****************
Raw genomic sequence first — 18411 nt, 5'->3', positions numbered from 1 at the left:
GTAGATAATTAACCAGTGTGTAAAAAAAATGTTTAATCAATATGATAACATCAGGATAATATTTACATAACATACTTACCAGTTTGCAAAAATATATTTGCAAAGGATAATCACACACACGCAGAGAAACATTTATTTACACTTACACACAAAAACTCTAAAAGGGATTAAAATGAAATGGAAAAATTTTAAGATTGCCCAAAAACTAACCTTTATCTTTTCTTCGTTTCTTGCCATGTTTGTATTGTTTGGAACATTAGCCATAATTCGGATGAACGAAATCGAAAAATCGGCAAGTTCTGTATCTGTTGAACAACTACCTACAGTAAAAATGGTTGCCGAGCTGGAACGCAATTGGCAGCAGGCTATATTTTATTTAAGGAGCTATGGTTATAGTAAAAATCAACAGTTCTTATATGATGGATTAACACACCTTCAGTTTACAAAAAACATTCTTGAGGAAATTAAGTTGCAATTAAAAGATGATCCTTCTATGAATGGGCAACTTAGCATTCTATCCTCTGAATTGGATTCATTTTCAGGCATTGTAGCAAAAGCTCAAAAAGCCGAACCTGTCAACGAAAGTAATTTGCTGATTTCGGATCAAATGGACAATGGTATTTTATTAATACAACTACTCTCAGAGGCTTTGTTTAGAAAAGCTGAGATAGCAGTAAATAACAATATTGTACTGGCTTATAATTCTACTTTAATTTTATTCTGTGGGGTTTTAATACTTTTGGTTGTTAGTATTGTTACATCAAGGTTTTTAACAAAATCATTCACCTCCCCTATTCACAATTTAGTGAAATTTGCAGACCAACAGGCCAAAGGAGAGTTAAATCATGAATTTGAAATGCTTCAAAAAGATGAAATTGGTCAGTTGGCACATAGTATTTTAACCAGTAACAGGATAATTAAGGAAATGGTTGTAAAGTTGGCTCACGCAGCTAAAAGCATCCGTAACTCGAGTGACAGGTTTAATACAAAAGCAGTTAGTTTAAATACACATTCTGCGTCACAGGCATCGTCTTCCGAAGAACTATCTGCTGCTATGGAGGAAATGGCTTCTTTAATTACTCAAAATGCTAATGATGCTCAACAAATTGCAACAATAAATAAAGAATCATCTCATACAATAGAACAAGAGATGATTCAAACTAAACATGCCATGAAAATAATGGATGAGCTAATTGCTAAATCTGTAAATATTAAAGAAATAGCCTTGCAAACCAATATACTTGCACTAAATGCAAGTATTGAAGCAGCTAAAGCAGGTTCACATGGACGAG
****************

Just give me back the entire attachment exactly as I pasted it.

Raw genomic sequence first — 18411 nt, 5'->3', positions numbered from 1 at the left:
GTAGATAATTAACCAGTGTGTAAAAAAAATGTTTAATCAATATGATAACATCAGGATAATATTTACATAACATACTTACCAGTTTGCAAAAATATATTTGCAAAGGATAATCACACACACGCAGAGAAACATTTATTTACACTTACACACAAAAACTCTAAAAGGGATTAAAATGAAATGGAAAAATTTTAAGATTGCCCAAAAACTAACCTTTATCTTTTCTTCGTTTCTTGCCATGTTTGTATTGTTTGGAACATTAGCCATAATTCGGATGAACGAAATCGAAAAATCGGCAAGTTCTGTATCTGTTGAACAACTACCTACAGTAAAAATGGTTGCCGAGCTGGAACGCAATTGGCAGCAGGCTATATTTTATTTAAGGAGCTATGGTTATAGTAAAAATCAACAGTTCTTATATGATGGATTAACACACCTTCAGTTTACAAAAAACATTCTTGAGGAAATTAAGTTGCAATTAAAAGATGATCCTTCTATGAATGGGCAACTTAGCATTCTATCCTCTGAATTGGATTCATTTTCAGGCATTGTAGCAAAAGCTCAAAAAGCCGAACCTGTCAACGAAAGTAATTTGCTGATTTCGGATCAAATGGACAATGGTATTTTATTAATACAACTACTCTCAGAGGCTTTGTTTAGAAAAGCTGAGATAGCAGTAAATAACAATATTGTACTGGCTTATAATTCTACTTTAATTTTATTCTGTGGGGTTTTAATACTTTTGGTTGTTAGTATTGTTACATCAAGGTTTTTAACAAAATCATTCACCTCCCCTATTCACAATTTAGTGAAATTTGCAGACCAACAGGCCAAAGGAGAGTTAAATCATGAATTTGAAATGCTTCAAAAAGATGAAATTGGTCAGTTGGCACATAGTATTTTAACCAGTAACAGGATAATTAAGGAAATGGTTGTAAAGTTGGCTCACGCAGCTAAAAGCATCCGTAACTCGAGTGACAGGTTTAATACAAAAGCAGTTAGTTTAAATACACATTCTGCGTCACAGGCATCGTCTTCCGAAGAACTATCTGCTGCTATGGAGGAAATGGCTTCTTTAATTACTCAAAATGCTAATGATGCTCAACAAATTGCAACAATAAATAAAGAATCATCTCATACAATAGAACAAGAGATGATTCAAACTAAACATGCCATGAAAATAATGGATGAGCTAATTGCTAAATCTGTAAATATTAAAGAAATAGCCTTGCAAACCAATATACTTGCACTAAATGCAAGTATTGAAGCAGCTAAAGCAGGTTCACATGGACGAG